Any time you hire a contractor to work inside your home, watch for any red flags. If the job has gone completely sideways, if you ever feel unsafe around the crew, or if there are significant problems determining if your contractor is operating legally, you must feel comfortable terminating the employment. Here are notable red flags to watch for:
The pro isn’t licensed, bonded or insured
A license means that the contractor is legally recognized by the issuing state. Every state has varying requirements for licensing (including exams) as well as varying dollar amounts for bonding and insurance. It’s recommended to do some research first and understand what the contractor should have in order to work as a contractor in your state. Bonding ensures that the homeowner is protected if the work is incomplete. Insurance is similar to other types of insurance: if a pro injures themselves, the homeowner or the property while on the job, insurance can cover the costs.
Wrong drywall ordered or improperly installed
Several types of drywall and several thicknesses are available. You have options from 1/4” up to 1-inch in thickness, although ½” drywall is the preferred thickness. Multiple coatings are available such as sheetrock coating, water barrier or fire barriers. Ensure that you are ordering the right material to meet your needs.
Types of drywall to consider for your project:
- Foil backed
- Square edge
- Cement board
Ideally, choose a drywall that is fire-resistant and contains a moisture barrier. In apartment or multi-family living situations, soundproof drywalls are the preferred. Cement board is good for basement areas. Abuse-resistant drywall is optimal for kid’s rooms and play areas to avoid destruction. Ensure that your contractor is ordering what you prefer to use and that he or she understands the needs of the space. Although you may not need to terminate your contract if the wrong materials are ordered, be sure you aren’t paying for the professional’s mistakes.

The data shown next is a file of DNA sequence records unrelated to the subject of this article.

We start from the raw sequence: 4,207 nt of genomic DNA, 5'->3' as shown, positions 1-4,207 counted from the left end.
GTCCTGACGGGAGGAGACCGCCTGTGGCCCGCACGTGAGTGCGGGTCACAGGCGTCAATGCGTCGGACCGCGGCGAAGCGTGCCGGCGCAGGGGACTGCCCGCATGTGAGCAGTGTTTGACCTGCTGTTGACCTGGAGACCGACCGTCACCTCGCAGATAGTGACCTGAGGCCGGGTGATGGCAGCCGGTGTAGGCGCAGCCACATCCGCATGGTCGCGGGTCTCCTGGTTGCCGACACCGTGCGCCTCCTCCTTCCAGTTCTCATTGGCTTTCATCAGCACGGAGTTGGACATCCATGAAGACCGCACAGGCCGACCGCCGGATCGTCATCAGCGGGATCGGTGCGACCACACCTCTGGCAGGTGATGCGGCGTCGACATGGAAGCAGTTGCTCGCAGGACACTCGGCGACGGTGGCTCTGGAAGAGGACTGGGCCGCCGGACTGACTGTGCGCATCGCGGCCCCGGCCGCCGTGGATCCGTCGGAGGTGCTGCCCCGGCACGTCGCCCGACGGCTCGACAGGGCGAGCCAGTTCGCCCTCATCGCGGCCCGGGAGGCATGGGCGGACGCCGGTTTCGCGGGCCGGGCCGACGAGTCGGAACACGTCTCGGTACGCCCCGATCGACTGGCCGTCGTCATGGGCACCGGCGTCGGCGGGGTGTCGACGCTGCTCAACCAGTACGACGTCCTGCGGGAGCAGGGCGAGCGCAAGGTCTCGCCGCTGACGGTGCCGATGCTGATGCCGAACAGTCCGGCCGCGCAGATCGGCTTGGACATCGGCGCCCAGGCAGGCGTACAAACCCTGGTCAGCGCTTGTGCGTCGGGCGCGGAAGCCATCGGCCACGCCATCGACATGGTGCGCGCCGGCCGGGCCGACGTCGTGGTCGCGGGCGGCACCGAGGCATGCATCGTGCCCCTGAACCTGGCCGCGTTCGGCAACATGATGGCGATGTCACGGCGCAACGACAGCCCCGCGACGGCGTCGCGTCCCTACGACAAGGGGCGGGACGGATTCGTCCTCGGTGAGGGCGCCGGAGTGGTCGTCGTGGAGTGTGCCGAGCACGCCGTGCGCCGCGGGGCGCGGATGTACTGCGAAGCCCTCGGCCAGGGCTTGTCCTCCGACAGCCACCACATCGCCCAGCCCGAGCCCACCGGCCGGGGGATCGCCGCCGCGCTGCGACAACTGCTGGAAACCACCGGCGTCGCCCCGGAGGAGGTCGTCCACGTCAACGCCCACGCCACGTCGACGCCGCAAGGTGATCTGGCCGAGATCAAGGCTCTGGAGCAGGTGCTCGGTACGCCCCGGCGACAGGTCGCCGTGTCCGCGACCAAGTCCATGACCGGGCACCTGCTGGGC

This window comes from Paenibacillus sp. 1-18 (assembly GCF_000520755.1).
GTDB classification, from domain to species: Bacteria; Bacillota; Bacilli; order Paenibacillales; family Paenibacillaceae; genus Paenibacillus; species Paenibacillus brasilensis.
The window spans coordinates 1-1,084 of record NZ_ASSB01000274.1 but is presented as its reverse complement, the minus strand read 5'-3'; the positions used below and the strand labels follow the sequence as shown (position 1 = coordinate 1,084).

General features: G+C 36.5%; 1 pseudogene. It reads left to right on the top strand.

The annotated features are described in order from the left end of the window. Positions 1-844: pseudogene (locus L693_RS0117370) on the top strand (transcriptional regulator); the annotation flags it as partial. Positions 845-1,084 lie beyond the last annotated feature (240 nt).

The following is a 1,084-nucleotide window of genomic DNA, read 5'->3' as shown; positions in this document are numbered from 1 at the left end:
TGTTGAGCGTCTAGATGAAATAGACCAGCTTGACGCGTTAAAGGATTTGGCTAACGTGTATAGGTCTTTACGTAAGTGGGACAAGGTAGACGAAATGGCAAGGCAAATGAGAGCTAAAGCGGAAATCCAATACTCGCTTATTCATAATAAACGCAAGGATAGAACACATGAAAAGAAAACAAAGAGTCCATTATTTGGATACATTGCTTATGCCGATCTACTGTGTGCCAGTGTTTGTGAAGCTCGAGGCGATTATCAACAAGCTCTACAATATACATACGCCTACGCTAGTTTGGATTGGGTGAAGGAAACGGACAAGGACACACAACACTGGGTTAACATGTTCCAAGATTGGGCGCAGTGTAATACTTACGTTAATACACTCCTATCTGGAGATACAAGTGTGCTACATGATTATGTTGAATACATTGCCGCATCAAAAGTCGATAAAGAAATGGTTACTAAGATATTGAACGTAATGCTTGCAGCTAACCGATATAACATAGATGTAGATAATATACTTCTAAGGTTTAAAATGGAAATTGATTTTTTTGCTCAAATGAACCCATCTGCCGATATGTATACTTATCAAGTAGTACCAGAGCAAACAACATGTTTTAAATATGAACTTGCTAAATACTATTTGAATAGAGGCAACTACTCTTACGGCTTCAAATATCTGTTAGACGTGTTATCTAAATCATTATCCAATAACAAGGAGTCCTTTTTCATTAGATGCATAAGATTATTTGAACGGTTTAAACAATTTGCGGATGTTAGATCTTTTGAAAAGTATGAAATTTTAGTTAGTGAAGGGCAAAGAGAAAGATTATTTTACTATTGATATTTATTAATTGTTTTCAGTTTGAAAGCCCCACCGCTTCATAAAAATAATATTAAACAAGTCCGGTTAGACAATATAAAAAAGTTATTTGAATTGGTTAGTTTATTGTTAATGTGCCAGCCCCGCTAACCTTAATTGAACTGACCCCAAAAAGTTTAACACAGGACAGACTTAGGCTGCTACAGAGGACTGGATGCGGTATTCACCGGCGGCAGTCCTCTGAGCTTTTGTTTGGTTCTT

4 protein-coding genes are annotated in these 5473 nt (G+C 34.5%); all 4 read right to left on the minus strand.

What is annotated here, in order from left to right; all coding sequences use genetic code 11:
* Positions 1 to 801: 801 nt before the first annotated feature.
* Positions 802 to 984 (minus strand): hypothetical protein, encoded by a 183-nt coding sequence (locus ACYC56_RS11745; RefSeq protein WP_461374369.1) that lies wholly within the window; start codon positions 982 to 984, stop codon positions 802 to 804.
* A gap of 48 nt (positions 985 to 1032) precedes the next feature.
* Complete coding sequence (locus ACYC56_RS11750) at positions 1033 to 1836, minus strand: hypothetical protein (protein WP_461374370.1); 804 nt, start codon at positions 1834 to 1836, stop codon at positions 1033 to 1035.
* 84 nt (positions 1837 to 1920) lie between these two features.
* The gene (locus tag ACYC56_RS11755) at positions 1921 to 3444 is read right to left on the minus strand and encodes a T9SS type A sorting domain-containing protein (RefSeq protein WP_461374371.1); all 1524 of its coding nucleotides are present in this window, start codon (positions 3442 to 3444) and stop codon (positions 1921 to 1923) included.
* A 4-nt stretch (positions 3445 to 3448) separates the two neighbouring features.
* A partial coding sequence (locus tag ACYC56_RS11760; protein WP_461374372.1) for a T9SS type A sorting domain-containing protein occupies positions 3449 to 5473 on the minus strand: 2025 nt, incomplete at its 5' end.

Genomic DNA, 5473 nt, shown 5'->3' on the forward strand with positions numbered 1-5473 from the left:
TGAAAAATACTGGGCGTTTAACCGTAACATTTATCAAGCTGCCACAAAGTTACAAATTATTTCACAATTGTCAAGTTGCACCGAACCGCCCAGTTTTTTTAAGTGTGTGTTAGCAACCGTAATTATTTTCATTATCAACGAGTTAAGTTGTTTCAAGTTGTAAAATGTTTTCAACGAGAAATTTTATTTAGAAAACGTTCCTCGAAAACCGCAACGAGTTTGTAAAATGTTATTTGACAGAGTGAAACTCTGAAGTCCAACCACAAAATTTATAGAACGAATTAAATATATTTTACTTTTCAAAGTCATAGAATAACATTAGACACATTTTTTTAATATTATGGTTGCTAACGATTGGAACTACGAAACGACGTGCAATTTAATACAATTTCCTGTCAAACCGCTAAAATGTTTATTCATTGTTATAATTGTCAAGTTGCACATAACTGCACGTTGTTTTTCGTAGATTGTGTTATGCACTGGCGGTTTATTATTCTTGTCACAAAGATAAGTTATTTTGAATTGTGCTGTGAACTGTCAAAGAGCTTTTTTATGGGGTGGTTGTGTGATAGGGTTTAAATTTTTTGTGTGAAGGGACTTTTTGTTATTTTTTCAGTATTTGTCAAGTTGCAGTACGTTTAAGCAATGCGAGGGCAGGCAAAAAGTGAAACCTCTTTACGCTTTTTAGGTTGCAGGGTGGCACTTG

Drywall needs to be secured into studs or support beams in order for it to stay in place. If there are any questionable dangers upon job completion, this is grounds for termination. The crew should correct the problem, if they refuse or unable to, it’s best to fire them and seek an alternative.
Unexplained crew disappearance and no-shows
Before you hire a drywall contractor, discuss the day-to-day expectations for working hours and establish who is the employee in charge. The homeowner shouldn’t have to manage the crew however the homeowner should be aware of unusually long breaks or obvious mis-uses of time spent on the job. Taking a short coffee or lunch break is expected but if the crew disappears for long lengths of time or you see excessive cell phone use, report it to the person in charge.
Workers should always be prompt, or early to a job site. Being late, without having a valid reason, is concerning. This usually their personal lives have taken precedent over your project your paying them for. Communication is key when workers are scheduled in your home.